Radio and TV have been hyping tomorrow's alleged northeast storm heavily, predicting 20 foot waves. The waves are not that high today, but boy is it ever windy. I lost count of the number of times my hat blew off. Fortunately it didn't land in the ocean. The gulls, all three usual species (ringbilled gull, herring gull, and great black back), keep flying into the wind and getting blown back. They must enjoy it.
I'm at the north boundary this week (I did south last week). I got here at 8:30 because I had to wait for Plum Island Coffee Roasters to brew the coffee -- they opened late. The French roast Sumatra was worth it.
A big flock of long-tailed ducks floats way offshore. A few of them come in close enough to get a look at. Every once in awhile when the wind dies down for a second I can hear them calling. Several long lines of migrating cormorants stream by straight north. Two birders with big scopes tell me they've seen a red necked grebe, but try as I might I can't locate between the waves. The increasingly large waves -- the tide is going out but the waves are getting bigger as the wind shifts around. An organized group of birders shows up and as if on cue two northern gannets come in really close to shore.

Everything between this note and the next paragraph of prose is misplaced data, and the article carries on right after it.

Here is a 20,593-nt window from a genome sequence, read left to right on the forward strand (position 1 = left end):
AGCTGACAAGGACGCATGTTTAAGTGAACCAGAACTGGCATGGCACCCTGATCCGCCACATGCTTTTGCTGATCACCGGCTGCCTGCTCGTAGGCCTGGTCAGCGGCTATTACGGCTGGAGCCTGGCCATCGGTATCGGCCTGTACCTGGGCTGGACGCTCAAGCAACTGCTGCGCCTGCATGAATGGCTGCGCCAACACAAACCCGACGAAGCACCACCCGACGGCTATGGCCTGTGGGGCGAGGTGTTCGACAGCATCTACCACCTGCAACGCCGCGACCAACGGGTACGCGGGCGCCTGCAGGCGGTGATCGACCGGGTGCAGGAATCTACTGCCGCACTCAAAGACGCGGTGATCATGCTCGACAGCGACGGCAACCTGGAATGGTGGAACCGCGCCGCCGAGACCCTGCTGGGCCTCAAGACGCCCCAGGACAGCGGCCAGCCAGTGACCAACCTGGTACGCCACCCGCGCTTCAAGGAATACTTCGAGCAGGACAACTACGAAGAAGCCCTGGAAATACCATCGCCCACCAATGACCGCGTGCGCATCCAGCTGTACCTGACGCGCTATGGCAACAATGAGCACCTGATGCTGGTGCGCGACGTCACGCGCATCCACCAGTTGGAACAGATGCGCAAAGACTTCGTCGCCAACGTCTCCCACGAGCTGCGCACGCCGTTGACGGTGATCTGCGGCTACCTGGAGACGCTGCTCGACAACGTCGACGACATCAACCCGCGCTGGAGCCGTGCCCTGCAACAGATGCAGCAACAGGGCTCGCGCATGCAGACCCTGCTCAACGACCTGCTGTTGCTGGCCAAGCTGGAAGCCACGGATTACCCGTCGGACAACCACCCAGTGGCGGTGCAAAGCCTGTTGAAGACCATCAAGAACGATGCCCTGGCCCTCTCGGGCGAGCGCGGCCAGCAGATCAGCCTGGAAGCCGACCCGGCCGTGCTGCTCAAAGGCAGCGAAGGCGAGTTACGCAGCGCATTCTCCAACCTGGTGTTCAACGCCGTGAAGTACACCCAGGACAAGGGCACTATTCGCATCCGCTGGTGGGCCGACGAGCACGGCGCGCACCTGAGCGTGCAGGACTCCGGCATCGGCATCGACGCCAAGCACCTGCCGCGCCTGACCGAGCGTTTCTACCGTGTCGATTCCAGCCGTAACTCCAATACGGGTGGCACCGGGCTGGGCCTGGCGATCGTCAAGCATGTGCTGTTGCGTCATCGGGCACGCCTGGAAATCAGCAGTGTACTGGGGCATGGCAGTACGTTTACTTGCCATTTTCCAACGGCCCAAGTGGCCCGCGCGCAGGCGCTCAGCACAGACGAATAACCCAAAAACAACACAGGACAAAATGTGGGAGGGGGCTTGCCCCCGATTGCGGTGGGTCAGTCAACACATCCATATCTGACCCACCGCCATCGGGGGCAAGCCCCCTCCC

The symbolic fencing fairy (actually Unit 3 and the new guy) has gifted us with not only rope and signs to mark the boundary but floats and an anchor so the rope stays in place at low tide. I tell Unit 3 it must be working because every single set of footprints I saw when I got here ends at the rope. Nobody sneaked in early in the morning. Of course none of this will stand up to the expected storm if it really does have 20 foot waves. We talk circulation of sand -- one of my favorite topics -- and how the beach changes subtly from week to week and dramatically after major storms. Unit 3 says the forlorn-looking teddy bear that washed up last week is still in almost the same spot it was last weekend. We agree that will change tomorrow.
Running out of time before the laundromat closes... must summarize:
Only spoke to 6 visitors (not counting the large group of birders to whom I said hello). Didn't see any piping plovers. Wasn't unbearably cold until the last 45 minutes. Teddy pic posted separately. Flickr being temperamental so unable to upload pix of cool new symbolic fencing. Will try again later.